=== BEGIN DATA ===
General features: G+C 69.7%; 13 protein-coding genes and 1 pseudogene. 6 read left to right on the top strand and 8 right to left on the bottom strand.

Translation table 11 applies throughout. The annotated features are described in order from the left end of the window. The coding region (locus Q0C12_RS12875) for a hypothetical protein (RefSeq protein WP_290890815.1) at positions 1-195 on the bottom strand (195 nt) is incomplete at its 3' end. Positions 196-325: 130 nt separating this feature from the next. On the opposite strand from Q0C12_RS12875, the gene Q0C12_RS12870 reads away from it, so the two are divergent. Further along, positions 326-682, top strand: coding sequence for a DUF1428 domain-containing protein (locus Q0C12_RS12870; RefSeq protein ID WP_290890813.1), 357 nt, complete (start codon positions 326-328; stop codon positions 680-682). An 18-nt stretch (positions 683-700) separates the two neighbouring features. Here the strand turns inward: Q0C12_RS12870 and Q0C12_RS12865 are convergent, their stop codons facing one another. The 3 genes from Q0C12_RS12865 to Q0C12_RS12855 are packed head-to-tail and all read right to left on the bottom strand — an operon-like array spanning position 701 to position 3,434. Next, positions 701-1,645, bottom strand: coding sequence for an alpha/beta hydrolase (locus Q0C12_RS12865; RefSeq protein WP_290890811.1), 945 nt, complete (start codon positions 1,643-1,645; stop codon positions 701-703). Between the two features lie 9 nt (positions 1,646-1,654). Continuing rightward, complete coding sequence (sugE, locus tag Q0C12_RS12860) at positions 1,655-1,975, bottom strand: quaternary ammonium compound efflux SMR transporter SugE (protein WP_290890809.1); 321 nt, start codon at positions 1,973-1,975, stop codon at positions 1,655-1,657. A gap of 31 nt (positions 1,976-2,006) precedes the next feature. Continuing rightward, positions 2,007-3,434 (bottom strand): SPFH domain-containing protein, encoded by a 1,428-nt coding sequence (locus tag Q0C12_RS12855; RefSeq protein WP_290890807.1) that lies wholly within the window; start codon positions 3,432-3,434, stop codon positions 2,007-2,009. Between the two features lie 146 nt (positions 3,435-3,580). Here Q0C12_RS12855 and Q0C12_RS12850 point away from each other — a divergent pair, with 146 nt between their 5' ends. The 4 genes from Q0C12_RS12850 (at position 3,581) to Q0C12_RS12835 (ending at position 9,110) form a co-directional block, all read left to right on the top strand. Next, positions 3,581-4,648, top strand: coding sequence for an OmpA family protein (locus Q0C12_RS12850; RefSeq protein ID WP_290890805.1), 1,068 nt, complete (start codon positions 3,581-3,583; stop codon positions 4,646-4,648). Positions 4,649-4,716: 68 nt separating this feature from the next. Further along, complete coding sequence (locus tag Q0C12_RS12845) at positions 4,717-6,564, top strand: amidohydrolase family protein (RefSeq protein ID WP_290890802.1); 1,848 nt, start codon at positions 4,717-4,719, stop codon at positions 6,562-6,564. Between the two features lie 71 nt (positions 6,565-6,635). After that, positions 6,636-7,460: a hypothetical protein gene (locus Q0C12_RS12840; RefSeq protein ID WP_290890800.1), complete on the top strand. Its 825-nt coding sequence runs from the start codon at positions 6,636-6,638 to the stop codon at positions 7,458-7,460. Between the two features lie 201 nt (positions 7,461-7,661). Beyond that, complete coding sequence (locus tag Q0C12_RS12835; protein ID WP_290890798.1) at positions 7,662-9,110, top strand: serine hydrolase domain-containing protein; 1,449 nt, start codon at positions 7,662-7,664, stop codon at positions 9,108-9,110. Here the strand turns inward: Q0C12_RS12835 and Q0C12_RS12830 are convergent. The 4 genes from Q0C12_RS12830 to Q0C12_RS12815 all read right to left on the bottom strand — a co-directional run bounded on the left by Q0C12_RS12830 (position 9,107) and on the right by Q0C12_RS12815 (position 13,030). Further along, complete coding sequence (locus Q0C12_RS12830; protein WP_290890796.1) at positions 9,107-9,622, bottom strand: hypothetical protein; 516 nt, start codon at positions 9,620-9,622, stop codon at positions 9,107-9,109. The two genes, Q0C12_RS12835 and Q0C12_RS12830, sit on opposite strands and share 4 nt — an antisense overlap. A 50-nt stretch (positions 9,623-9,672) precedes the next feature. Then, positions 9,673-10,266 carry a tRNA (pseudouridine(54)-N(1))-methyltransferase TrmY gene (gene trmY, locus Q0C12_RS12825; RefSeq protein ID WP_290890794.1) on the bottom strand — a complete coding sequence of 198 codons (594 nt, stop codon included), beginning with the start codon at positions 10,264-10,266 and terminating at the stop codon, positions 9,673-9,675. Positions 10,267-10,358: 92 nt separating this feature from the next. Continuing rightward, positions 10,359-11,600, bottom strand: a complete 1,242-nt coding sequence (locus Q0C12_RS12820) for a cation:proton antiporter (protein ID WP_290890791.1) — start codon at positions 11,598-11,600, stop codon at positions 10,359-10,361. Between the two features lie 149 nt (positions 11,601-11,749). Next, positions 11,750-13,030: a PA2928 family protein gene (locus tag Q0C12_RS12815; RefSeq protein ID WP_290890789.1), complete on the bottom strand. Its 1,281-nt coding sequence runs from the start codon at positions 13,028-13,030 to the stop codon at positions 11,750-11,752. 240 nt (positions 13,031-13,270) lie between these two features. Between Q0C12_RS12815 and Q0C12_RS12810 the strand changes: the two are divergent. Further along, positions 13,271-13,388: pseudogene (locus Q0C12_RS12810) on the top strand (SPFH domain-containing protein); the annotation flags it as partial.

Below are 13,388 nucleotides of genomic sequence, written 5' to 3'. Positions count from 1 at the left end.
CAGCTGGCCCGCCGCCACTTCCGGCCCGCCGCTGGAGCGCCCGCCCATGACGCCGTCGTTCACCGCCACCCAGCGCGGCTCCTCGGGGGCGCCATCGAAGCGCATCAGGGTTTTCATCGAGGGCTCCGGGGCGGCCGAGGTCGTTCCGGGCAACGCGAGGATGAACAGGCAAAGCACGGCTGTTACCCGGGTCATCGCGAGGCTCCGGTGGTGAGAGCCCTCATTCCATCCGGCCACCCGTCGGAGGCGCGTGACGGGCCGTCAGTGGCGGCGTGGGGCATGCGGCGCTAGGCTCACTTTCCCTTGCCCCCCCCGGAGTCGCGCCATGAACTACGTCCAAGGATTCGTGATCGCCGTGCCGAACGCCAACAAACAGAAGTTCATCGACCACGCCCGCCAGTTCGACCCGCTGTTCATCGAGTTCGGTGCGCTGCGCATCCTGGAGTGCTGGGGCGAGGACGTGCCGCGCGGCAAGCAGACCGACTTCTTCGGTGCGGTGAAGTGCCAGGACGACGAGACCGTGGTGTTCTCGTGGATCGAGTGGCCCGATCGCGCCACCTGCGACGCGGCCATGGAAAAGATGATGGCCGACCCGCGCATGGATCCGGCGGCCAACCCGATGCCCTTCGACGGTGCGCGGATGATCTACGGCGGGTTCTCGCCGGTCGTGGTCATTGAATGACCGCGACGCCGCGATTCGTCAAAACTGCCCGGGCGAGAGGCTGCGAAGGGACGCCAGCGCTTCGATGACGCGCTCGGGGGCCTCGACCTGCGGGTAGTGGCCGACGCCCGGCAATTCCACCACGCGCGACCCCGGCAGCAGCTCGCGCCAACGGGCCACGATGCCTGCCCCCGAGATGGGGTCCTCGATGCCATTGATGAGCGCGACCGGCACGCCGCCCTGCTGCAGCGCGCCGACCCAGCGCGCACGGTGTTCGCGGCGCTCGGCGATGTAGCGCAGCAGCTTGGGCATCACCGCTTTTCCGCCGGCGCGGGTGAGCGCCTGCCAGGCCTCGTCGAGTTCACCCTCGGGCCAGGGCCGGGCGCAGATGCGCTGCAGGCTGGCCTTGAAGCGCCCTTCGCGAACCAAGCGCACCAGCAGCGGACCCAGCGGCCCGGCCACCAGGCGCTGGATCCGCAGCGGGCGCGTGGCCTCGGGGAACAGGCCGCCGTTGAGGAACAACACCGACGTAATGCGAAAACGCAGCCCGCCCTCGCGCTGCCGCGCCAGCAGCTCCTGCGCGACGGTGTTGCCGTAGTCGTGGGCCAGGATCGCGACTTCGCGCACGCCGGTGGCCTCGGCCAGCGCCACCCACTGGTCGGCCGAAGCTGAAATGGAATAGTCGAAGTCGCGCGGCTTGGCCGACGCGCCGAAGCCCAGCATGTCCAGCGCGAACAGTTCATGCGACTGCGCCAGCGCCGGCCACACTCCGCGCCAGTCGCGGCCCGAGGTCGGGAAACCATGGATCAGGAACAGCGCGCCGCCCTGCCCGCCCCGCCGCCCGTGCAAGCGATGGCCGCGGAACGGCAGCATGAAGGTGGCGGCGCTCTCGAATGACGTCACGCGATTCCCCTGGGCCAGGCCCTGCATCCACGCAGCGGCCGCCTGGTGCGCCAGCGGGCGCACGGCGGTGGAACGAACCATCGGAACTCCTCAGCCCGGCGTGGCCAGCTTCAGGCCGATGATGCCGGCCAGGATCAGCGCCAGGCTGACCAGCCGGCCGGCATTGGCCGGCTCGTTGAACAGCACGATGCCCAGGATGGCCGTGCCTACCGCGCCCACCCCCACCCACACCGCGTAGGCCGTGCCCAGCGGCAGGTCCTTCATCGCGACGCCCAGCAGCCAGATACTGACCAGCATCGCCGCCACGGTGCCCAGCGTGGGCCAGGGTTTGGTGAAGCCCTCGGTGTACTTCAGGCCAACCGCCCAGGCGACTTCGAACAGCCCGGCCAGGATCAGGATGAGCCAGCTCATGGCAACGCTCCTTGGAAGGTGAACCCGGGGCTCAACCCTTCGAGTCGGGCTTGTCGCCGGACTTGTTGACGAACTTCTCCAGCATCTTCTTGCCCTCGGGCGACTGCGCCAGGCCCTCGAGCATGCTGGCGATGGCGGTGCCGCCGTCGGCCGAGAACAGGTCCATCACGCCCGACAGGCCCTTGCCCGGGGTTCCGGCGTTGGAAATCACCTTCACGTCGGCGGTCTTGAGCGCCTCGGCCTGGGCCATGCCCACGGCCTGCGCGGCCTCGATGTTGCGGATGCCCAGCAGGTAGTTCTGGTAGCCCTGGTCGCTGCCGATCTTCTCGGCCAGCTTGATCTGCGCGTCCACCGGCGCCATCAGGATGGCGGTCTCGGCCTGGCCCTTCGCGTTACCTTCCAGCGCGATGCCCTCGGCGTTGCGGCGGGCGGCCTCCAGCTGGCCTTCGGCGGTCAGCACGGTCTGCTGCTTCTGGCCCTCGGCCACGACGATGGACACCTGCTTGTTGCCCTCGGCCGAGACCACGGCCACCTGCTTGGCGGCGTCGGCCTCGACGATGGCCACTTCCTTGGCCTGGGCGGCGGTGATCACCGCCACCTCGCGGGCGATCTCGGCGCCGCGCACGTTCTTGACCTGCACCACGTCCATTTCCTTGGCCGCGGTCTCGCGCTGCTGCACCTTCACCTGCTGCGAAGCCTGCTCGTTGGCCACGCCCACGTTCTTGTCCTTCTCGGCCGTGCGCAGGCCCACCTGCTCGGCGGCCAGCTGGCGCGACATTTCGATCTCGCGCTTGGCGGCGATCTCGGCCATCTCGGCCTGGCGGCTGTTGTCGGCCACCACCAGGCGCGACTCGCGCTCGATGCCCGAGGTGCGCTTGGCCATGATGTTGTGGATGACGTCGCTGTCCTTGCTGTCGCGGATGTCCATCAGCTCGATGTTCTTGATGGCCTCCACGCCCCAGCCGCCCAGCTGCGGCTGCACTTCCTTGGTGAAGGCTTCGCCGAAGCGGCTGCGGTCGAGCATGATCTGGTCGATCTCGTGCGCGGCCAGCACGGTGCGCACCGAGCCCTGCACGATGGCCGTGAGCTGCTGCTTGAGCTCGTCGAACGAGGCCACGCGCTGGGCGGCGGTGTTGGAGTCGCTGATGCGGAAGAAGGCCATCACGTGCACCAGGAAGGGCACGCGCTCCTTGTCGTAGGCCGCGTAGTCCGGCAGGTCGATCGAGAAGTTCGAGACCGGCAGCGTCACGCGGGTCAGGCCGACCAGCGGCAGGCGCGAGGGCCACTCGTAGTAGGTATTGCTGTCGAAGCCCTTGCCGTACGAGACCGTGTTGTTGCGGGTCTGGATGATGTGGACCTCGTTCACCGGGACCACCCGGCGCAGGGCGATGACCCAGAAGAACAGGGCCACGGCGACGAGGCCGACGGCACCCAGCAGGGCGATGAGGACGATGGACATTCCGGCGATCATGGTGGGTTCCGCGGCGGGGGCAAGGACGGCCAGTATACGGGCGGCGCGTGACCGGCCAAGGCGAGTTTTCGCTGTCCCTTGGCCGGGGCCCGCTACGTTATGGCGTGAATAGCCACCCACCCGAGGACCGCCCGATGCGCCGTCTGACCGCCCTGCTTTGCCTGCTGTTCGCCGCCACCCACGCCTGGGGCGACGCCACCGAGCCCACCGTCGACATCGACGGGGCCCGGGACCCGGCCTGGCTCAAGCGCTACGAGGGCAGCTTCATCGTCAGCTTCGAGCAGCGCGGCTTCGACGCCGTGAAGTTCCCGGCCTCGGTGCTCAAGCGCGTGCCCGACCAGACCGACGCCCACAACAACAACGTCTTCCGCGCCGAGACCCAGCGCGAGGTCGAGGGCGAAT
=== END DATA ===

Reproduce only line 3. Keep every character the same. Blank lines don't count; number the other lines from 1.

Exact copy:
Below are 13,388 nucleotides of genomic sequence, written 5' to 3'. Positions count from 1 at the left end.